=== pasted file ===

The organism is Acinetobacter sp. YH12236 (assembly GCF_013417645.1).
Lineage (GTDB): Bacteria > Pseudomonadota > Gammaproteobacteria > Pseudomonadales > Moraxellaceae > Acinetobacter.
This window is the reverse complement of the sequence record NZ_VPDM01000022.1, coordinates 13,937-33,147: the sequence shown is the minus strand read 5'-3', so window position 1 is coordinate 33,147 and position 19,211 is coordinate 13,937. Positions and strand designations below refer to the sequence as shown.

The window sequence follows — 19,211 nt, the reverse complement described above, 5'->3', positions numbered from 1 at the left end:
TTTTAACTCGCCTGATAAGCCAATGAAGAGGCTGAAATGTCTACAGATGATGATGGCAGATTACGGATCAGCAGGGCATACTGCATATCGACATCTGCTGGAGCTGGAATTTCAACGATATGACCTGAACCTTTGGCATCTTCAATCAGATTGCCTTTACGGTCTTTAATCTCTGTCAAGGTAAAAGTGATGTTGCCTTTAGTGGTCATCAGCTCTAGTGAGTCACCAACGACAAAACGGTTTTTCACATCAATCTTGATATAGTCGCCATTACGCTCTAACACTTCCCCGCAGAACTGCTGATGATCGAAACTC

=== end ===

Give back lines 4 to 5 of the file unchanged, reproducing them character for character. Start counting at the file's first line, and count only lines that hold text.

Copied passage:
The window sequence follows — 19,211 nt, the reverse complement described above, 5'->3', positions numbered from 1 at the left end:
TTTTAACTCGCCTGATAAGCCAATGAAGAGGCTGAAATGTCTACAGATGATGATGGCAGATTACGGATCAGCAGGGCATACTGCATATCGACATCTGCTGGAGCTGGAATTTCAACGATATGACCTGAACCTTTGGCATCTTCAATCAGATTGCCTTTACGGTCTTTAATCTCTGTCAAGGTAAAAGTGATGTTGCCTTTAGTGGTCATCAGCTCTAGTGAGTCACCAACGACAAAACGGTTTTTCACATCAATCTTGATATAGTCGCCATTACGCTCTAACACTTCCCCGCAGAACTGCTGATGATCGAAACTC